Ichnological and Sedimentologic Signatures of Mixed Wave-and Storm-Dominated Deltaic Deposits: Examples from the Early Permian Sydney Basin, Australia
Kerrie L. Bann, Stuart C. Tye, James A. Maceachern, Christopher R. Fielding, Brian G. Jones, 2008. "Ichnological and Sedimentologic Signatures of Mixed Wave-and Storm-Dominated Deltaic Deposits: Examples from the Early Permian Sydney Basin, Australia", Recent Advances in Models of Siliciclastic Shallow-Marine Stratigraphy, Gray J. Hampson, Ronald J. Steel, Peter M. Burgess, Robert W. Dalrymple
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The lithological characteristics of wave- and/or storm-dominated delta-front deposits are fundamentally similar to those of facies deposited on the wave-formed shorefaces of strandplain settings. Differentiating ancient shoreface deposits from those that record deposition in proximity to contemporaneous wave-dominated deltas, therefore, is challenging, especially where the facies represent deposits that are intermediate between end-member strandplains and delta fronts. To date, archetypal facies models are inadequate to describe and distinguish between such deposits. The challenge is further accentuated where studies are limited entirely to core and other subsurface data. Depositional processes typical of deltaic settings influence infaunal organisms in subtle but significant ways. The resulting ichnological signatures clearly reflect the innate differences in physicochemical conditions and paleoenvironmental stresses operating in these settings, such as variations in sedimentation rates, substrate consistencies, oxygenation, salinities, energy conditions, increased turbidity levels, and episodic deposition associated with river floods.
Lower Permian successions of the Wasp Head, Pebbley Beach, and Snapper Point Formations of the southern Sydney Basin in southeastern Australia are spectacularly exposed in extensive coastal outcrops. The preserved lithologies and many of the primary sedimentary structures are virtually identical to those characteristic of offshore and strandplain shoreface deposits. Integration of the lithological, sedimentological, and subtle ichnological differences, however, demonstrate that these units were deposited under the influence of paleoenvironmental stresses. There is also considerable evidence of very cold climatic conditions and concomitant effects on the depositional environment from ice rafting, which imposed additional paleoenvironmental stresses. For the most part, fair-weather beds closely resemble strandplain shoreface deposits, with trace-fossil suites that are very diverse and contain a mixture of structures that reflect a variety of feeding strategies characteristic of the Cruziana and Skolithos Ichnofacies. Variations in the ichnological signatures, and departures from the archetypal ichnofacies expressions, in the form of sporadic bioturbation levels, reduced assemblage diversities, and reductions in ichnogenera sizes compared to their unstressed counterparts, suggest intermittent physicochemical stresses. Associated storm deposits display many of the sedimentological and ichnological characteristics associated with river influx and deltaic conditions, including: soft-sediment deformation structures and sediment-gravity-flow deposits, recording rapid sediment emplacement; mudstone drapes that are characteristic of hyperpycnally emplaced fluid muds and rapidly flocculated muds that are produced along the zone of mixing at the base of a hypopycnal (buoyant) mud plume; unbioturbated, carbonaceous mudstone interbeds with synaeresis cracks consistent with freshet-induced salinity fluctuations; an abundance of phytodetrital material, and allochthonous wood and large logs; and sandstone beds with “stressed” trace-fossil suites attributable to the Cruziana Ichnofacies, where ordinarily suites representative of the Skolithos Ichnofacies would be expected.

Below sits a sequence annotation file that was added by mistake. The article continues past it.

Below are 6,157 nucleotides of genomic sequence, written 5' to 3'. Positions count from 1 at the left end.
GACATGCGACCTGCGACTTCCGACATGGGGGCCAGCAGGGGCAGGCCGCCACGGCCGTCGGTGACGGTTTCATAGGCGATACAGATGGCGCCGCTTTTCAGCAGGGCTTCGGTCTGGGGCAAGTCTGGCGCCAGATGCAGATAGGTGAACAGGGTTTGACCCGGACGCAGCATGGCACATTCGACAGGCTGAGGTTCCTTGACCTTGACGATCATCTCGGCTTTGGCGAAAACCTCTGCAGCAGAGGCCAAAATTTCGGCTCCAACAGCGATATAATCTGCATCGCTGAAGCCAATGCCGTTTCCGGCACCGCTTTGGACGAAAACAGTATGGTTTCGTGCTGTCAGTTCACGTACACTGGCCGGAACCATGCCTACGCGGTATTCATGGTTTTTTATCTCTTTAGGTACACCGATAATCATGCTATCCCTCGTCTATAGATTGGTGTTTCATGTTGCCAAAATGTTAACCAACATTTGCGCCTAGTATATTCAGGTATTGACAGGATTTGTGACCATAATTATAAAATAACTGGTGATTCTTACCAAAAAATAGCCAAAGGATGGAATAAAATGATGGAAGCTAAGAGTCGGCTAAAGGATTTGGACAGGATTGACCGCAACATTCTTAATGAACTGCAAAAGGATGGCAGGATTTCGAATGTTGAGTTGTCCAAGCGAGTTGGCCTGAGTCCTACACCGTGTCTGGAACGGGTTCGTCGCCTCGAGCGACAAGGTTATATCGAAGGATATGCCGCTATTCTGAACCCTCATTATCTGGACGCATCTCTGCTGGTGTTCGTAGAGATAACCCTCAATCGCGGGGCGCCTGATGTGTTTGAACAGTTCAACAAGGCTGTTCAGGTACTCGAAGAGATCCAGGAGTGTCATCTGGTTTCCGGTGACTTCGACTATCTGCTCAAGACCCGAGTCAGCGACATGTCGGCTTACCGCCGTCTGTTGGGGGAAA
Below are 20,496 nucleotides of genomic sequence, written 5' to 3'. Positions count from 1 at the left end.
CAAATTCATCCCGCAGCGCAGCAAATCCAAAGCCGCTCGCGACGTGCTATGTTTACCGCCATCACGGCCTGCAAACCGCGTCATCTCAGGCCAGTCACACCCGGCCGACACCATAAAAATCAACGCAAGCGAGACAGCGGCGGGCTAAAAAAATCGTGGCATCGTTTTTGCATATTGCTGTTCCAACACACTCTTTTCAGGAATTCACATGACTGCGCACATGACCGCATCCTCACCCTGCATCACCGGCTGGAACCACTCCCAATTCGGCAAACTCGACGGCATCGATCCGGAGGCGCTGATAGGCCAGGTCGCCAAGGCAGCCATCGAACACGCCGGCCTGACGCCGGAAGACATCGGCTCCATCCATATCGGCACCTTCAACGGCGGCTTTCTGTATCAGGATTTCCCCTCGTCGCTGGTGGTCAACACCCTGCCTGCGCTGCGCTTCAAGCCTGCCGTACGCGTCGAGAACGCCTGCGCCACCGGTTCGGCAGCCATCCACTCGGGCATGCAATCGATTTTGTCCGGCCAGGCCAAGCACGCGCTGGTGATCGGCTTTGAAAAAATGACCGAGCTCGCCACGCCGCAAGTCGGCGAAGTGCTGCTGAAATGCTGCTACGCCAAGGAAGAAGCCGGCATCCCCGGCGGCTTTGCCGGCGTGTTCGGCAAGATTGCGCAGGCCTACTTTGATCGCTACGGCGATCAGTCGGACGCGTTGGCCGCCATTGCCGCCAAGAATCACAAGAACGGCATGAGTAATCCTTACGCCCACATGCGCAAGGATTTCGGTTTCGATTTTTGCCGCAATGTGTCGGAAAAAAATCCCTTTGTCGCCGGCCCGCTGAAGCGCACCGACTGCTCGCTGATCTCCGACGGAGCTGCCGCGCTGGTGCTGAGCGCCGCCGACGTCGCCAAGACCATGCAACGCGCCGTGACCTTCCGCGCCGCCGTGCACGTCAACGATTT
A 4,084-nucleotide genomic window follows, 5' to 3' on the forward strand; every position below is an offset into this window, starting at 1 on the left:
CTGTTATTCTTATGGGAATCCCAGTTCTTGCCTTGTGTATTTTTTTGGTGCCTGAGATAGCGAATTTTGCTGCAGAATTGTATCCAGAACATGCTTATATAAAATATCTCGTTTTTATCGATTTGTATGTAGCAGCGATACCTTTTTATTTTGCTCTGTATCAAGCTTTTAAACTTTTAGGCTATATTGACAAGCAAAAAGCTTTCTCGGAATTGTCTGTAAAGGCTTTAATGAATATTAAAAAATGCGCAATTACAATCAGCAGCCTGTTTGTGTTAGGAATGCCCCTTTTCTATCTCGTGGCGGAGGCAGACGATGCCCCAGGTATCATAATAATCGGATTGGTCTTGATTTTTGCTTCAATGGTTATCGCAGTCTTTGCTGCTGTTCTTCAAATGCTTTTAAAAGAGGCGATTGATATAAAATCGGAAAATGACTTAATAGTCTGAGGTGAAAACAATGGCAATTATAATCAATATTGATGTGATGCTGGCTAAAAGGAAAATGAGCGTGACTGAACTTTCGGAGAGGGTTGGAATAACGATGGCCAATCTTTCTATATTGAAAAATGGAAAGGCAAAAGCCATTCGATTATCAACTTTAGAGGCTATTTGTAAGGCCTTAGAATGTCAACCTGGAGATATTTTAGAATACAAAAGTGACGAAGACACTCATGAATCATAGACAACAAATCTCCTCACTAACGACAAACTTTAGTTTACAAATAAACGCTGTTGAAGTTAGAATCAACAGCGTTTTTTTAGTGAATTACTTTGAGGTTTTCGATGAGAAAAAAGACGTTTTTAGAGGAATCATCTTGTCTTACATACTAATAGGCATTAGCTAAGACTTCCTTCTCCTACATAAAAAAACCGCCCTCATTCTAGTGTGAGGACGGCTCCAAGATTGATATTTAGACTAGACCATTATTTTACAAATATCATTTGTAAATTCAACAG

These characteristics suggest that fair-weather beds reflect ambient wave shoaling, but during and immediately following storms, increased river discharge strongly influenced the depositional environment and thus the characteristics of the resultant event beds. Overall, the successions are therefore interpreted as wave- and storm-dominated prodelta to proximal delta-front deposits. Variations in storm signature throughout the successions reflect temporal and spatial variations in the preservation and, therefore, abundance of fair-weather beds. Such variations may represent changing storm climates, climatic seasonality, fluctuations in river discharge, increased amalgamation of beds by persistent storm activity, subtle changes in storm tracks with respect to delta-front orientation, and subtle shallowing or deepening along the delta front.
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Siliciclastic shallow-marine deposits record the interface between land and sea, and its response to a variety of forcing mechanisms: physical process regime, the internal dynamics of coastal and shelfal depositional systems, relative sea level, sediment flux, tectonic setting, and climate. These deposits have long been the subject of conceptual stratigraphic models that seek to explain the interplay between these various forcing mechanisms, and their preservation in the stratigraphic record. This volume arose from an SEPM research conference on shoreline–shelf stratigraphy that was held in Grand Junction, Colorado, on August 24–28, 2004. The aim of the resulting volume is to highlight the development over the last 15 years of the stratigraphic concepts and models that are used to interpret siliciclastic marginal-marine, shallow-marine, and shelf deposits.